Sturgeon adviser breaks down Covid rules Boris Johnson could implement across England

Scotland: Jason Leitch explains calls to reduce socialising

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Jason Leitch said a “novel idea” has been introduced in Scotland which sees responsibility being shared between the Government and the public about the newly advised three-household policy that First Minister Nicola Sturgeon recommended should be adopted to keep everybody safe during the Christmas festivities. The National Clinical Director of the Scottish Government said that finding common ground between people and the Government is the ideal solution so planned Christmas parties can still go ahead but in safer circumstances. A similar strategy could be in the pipeline for England as Prime Minister Boris Johnson amid reports he is considering further strategies to avoid a new surge of the pandemic.

Jason Leitch told BBC Newscast: “We’ve just decided that the simplest thing to do is to give some responsibility to the public, and some responsibility to the government.

“It’s a novel idea and what we’ve suggested is three households is really what you should do if you have to socialise.

“But we’re also suggesting that you reduce your socialising overall, now that’s really difficult.

Mr Leitch sympathised with people working in hospitality and retail, acknowledging that they are the ones that are the worst affected by the fresh measures.

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He said: “I don’t own a pub or a hospitality business, and they are struggling.

“And this is a really, really difficult period for them.

“We’ve also done other things in retail, working from home rules, re-emphasising vaccination, of course, and home testing.

“All that other kind of A la carte menu that people have got to do.”

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With Omicron cases having dramatically exploded to over 5,000 cases in the space of two weeks, the British PM could emulate neighbouring Scotland and decide that reducing the capacity of people celebrating Christmas together is the best way to ward off the new disease.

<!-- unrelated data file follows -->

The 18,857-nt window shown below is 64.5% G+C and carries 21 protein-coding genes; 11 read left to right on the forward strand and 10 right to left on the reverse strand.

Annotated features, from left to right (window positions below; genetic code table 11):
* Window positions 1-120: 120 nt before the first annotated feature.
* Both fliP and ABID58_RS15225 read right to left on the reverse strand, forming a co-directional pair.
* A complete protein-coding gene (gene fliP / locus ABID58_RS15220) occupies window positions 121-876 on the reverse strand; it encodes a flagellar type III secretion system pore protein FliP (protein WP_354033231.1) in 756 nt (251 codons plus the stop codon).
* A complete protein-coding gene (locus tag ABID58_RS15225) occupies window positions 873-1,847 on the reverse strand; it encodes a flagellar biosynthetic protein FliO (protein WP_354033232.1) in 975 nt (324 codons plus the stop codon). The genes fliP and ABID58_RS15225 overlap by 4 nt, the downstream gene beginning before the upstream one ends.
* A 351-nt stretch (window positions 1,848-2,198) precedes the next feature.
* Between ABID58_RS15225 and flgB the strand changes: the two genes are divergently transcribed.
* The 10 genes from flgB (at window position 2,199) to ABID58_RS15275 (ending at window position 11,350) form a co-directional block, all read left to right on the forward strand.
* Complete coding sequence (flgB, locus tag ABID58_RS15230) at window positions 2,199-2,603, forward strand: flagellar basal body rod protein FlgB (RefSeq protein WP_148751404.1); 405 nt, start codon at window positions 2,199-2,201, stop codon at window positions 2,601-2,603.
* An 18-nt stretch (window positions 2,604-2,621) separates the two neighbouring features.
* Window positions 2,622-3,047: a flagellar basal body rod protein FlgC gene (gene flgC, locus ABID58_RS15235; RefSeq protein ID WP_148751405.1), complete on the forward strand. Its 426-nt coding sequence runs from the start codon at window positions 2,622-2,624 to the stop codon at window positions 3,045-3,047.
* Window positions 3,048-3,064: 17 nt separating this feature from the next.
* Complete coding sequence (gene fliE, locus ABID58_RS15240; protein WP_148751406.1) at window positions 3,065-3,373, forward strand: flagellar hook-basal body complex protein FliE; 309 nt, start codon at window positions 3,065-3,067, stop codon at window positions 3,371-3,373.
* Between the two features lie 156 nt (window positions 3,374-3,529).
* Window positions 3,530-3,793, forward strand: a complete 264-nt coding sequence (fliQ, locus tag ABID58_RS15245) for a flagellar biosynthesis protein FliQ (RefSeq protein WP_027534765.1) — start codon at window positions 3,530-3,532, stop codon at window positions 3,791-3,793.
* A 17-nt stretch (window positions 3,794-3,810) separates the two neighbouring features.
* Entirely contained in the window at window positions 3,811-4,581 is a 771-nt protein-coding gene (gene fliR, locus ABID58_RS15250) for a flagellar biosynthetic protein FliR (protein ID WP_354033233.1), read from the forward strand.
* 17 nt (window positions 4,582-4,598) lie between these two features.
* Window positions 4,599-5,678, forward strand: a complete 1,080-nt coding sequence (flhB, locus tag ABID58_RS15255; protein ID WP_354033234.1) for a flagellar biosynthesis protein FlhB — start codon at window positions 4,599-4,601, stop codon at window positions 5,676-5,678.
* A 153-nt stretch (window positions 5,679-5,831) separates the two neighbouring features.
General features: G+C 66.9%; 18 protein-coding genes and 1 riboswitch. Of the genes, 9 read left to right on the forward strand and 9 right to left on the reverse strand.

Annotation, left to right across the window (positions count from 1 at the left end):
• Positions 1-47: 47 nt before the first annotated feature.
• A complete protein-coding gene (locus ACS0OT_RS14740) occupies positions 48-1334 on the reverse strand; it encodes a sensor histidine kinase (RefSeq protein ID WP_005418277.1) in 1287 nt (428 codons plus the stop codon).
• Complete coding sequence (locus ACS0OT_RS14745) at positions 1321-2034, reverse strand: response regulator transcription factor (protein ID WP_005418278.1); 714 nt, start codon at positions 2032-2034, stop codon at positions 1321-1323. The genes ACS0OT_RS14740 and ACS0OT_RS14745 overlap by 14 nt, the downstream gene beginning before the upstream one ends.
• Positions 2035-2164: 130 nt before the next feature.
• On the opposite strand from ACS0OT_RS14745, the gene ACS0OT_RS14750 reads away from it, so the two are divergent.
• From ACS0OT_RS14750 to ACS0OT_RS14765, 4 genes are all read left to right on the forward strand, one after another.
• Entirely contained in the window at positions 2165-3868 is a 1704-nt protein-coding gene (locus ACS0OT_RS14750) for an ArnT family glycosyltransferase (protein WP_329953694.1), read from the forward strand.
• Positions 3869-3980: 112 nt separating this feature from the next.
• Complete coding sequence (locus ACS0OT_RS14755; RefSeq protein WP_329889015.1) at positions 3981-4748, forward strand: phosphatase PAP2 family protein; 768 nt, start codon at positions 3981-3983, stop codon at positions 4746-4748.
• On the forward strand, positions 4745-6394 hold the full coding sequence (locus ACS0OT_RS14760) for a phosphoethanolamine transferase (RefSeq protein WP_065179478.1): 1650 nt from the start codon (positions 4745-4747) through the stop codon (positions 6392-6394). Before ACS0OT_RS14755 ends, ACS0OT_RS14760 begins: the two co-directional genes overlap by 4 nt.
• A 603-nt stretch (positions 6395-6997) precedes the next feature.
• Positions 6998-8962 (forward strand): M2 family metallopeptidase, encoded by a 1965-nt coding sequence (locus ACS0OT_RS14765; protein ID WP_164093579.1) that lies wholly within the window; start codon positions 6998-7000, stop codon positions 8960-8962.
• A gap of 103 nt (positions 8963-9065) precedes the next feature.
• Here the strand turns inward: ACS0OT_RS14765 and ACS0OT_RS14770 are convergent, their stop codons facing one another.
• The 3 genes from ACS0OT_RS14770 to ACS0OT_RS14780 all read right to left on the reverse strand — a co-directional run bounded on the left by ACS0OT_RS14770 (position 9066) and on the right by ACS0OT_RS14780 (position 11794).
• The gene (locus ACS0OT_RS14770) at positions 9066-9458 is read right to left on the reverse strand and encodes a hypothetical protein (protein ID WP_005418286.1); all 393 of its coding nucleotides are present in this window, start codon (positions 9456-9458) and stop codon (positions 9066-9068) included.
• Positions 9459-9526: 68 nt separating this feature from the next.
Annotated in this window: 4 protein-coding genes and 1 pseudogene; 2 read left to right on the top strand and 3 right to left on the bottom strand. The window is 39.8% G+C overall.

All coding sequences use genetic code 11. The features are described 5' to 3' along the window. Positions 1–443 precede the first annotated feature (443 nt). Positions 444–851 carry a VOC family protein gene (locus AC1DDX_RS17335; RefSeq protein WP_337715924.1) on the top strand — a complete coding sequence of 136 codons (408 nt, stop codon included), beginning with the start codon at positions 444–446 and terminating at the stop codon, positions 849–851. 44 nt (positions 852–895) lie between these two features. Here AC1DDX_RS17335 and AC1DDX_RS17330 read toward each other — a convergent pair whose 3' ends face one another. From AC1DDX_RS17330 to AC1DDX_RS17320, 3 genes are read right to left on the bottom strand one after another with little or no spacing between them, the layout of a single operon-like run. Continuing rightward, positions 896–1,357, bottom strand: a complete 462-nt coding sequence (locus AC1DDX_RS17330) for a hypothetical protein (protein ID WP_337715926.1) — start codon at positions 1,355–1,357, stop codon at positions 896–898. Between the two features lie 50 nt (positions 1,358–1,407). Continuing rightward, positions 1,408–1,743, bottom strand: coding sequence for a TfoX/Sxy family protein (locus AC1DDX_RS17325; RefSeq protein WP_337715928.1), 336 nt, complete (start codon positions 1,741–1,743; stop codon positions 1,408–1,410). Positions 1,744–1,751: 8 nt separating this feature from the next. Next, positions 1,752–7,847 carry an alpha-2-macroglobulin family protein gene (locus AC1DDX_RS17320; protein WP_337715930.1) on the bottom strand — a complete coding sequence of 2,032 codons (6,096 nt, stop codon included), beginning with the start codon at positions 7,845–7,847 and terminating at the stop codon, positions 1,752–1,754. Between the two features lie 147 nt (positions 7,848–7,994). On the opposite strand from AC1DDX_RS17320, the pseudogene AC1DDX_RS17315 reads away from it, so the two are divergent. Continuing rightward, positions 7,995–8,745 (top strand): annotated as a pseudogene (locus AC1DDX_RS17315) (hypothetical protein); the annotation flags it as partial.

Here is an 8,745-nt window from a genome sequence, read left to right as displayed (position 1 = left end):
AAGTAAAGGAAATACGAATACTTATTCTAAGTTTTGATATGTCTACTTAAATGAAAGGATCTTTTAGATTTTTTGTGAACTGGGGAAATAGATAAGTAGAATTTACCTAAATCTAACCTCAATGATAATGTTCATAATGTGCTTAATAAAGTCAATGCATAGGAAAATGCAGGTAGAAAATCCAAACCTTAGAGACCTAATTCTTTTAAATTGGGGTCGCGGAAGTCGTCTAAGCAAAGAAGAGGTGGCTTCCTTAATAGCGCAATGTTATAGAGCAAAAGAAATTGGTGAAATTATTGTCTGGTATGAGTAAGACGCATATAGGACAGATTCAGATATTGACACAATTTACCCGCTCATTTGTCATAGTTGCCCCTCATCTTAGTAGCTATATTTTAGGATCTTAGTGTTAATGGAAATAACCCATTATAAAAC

Mr Leitch stressed that it is only in people’s interest to take the advice on board and limit socialising so as to prevent the new Omicron disease and other COVID-19 variants from affecting them and their surroundings and exacerbating the spread of the virus.

And people in Scotland are being dissuaded from going to venues like pubs, theatres, and restaurants because of the risks attached to the high number of people coming into close contact.

BBC Political Editor Laura Kuennsberg on Wednesday suggested there is now “a lot of talk” about England following in Scotland’s footsteps with more stringent guidance.


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Ms Kuenssberg said: “There is a lot of chatter in Westminster with all of the evidence of this surge of Omicron about what next.

“[Tuesday] was extraordinary, the scale of the [rebellion], the misjudgement in No10 about the level of resistance and all parts of the Tory party not on the payroll coming together against the Prime Minister.

“But when it comes to what next, I don’t think this automatically means we can assume Boris Johnson would never be able to get anything else through the House of Commons to try to restrict the pandemic.

“When it comes to this vote, the evidence for vaccine passports last night was mixed – the Labour Party was going to back it anyway.

“And more pertinent, the Government could take the kind of stance that Nicola Sturgeon has and set out introducing guidance for people’s behaviour rather than having to try to change the law which, politically, of course, would be more of a challenge.”

But Mr Johnson, like his Scottish counterpart Nicola Sturgeon, is understood to neither cancel any Christmas celebrations nor impose a new lockdown.

Labour Leader Keir Starmer blasted Mr Johnson for being “too weak” to spearhead the UK through the Omicron crisis.

He ranted about Mr Johnson’s failure to hold his nerve in crucial moments, accusing him of not being strong enough to lead the UK

He said: “We can’t go on with a prime minister who’s too weak to lead.

“So will the prime minister take time this Christmas to look in the mirror and ask himself whether he has the trust and authority to lead this country?”

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